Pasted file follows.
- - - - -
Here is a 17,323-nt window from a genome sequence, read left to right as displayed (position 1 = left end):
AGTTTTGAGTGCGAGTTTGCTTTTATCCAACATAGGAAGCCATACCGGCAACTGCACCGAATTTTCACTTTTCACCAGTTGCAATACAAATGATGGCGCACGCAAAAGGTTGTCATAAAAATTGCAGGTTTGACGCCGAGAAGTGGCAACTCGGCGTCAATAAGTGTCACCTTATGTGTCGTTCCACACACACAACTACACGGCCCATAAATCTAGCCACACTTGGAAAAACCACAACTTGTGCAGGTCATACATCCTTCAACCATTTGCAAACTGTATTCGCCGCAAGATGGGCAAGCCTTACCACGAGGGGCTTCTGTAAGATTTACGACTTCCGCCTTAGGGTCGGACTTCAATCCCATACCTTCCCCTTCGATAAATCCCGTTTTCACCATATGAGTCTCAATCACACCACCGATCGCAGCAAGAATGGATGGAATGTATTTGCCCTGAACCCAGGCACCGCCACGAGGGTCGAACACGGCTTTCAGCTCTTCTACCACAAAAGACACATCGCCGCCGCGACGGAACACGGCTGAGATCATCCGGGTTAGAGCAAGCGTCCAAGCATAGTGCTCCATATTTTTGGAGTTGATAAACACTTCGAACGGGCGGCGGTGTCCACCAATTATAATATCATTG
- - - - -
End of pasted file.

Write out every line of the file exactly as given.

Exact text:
Here is a 17,323-nt window from a genome sequence, read left to right as displayed (position 1 = left end):
AGTTTTGAGTGCGAGTTTGCTTTTATCCAACATAGGAAGCCATACCGGCAACTGCACCGAATTTTCACTTTTCACCAGTTGCAATACAAATGATGGCGCACGCAAAAGGTTGTCATAAAAATTGCAGGTTTGACGCCGAGAAGTGGCAACTCGGCGTCAATAAGTGTCACCTTATGTGTCGTTCCACACACACAACTACACGGCCCATAAATCTAGCCACACTTGGAAAAACCACAACTTGTGCAGGTCATACATCCTTCAACCATTTGCAAACTGTATTCGCCGCAAGATGGGCAAGCCTTACCACGAGGGGCTTCTGTAAGATTTACGACTTCCGCCTTAGGGTCGGACTTCAATCCCATACCTTCCCCTTCGATAAATCCCGTTTTCACCATATGAGTCTCAATCACACCACCGATCGCAGCAAGAATGGATGGAATGTATTTGCCCTGAACCCAGGCACCGCCACGAGGGTCGAACACGGCTTTCAGCTCTTCTACCACAAAAGACACATCGCCGCCGCGACGGAACACGGCTGAGATCATCCGGGTTAGAGCAAGCGTCCAAGCATAGTGCTCCATATTTTTGGAGTTGATAAACACTTCGAACGGGCGGCGGTGTCCACCAATTATAATATCATTG